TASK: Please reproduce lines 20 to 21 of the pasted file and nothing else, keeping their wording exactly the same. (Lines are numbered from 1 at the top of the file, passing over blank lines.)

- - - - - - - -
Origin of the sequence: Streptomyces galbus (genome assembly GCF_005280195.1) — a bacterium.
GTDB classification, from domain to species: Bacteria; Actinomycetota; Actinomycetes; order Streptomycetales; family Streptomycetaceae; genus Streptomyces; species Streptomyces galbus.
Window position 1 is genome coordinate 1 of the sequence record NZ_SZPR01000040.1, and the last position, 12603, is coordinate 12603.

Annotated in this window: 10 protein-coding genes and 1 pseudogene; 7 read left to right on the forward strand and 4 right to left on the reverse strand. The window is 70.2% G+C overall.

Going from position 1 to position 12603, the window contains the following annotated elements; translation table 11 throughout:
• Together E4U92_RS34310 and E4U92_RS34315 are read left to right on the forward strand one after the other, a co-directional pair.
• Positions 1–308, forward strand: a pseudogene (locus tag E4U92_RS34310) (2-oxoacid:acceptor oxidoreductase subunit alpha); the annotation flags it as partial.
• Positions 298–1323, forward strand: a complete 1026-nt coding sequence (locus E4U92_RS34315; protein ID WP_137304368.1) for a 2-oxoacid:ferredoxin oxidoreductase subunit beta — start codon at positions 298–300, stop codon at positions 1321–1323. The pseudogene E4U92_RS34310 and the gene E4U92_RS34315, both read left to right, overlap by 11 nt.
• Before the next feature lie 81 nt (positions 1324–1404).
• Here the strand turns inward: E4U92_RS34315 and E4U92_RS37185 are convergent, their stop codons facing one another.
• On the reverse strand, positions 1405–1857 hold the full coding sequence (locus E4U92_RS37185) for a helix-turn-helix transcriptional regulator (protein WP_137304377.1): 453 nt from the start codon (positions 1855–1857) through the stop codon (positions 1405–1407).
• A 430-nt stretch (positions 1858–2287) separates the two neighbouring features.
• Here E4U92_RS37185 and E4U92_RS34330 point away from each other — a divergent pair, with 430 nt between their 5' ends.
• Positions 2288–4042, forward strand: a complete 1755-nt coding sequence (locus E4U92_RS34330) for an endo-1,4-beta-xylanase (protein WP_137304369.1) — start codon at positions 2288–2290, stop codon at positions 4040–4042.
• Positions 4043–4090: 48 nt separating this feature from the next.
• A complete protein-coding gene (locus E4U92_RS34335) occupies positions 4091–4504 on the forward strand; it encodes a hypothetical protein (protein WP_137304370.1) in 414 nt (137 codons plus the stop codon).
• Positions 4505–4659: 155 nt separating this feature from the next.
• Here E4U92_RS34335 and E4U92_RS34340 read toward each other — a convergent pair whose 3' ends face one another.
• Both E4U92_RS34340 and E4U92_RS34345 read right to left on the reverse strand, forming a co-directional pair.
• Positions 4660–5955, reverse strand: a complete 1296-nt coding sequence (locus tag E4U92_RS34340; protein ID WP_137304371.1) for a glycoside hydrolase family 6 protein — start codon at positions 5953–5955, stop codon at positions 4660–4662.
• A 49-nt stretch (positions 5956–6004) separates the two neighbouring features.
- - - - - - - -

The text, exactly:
• Positions 4660–5955, reverse strand: a complete 1296-nt coding sequence (locus tag E4U92_RS34340; protein ID WP_137304371.1) for a glycoside hydrolase family 6 protein — start codon at positions 5953–5955, stop codon at positions 4660–4662.
• A 49-nt stretch (positions 5956–6004) separates the two neighbouring features.